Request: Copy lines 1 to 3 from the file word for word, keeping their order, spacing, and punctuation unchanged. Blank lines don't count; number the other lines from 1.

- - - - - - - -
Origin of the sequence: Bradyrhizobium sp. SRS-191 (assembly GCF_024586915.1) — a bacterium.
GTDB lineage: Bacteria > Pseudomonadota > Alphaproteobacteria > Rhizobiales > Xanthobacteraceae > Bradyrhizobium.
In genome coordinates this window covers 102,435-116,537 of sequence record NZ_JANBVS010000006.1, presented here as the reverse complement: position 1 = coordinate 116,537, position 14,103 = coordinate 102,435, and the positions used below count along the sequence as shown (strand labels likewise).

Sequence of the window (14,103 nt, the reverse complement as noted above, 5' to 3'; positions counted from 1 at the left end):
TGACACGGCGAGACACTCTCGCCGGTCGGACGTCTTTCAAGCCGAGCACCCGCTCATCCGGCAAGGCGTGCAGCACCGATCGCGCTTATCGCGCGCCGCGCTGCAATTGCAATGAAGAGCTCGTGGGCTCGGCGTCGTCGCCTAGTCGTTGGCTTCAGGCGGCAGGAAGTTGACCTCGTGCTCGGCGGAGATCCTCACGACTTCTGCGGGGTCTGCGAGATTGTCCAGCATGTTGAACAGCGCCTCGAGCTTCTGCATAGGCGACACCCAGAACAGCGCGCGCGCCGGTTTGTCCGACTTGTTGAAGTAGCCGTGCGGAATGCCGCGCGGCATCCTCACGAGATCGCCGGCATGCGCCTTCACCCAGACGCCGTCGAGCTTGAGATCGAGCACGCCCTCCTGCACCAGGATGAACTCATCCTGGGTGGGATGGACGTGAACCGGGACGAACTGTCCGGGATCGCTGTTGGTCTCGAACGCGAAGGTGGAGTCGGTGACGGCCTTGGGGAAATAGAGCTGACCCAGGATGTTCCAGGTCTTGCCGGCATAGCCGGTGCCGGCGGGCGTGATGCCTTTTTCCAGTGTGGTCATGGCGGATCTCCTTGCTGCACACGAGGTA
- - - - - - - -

Origin of the sequence: Bradyrhizobium sp. SRS-191 (assembly GCF_024586915.1) — a bacterium.
GTDB lineage: Bacteria > Pseudomonadota > Alphaproteobacteria > Rhizobiales > Xanthobacteraceae > Bradyrhizobium.
In genome coordinates this window covers 102,435-116,537 of sequence record NZ_JANBVS010000006.1, presented here as the reverse complement: position 1 = coordinate 116,537, position 14,103 = coordinate 102,435, and the positions used below count along the sequence as shown (strand labels likewise).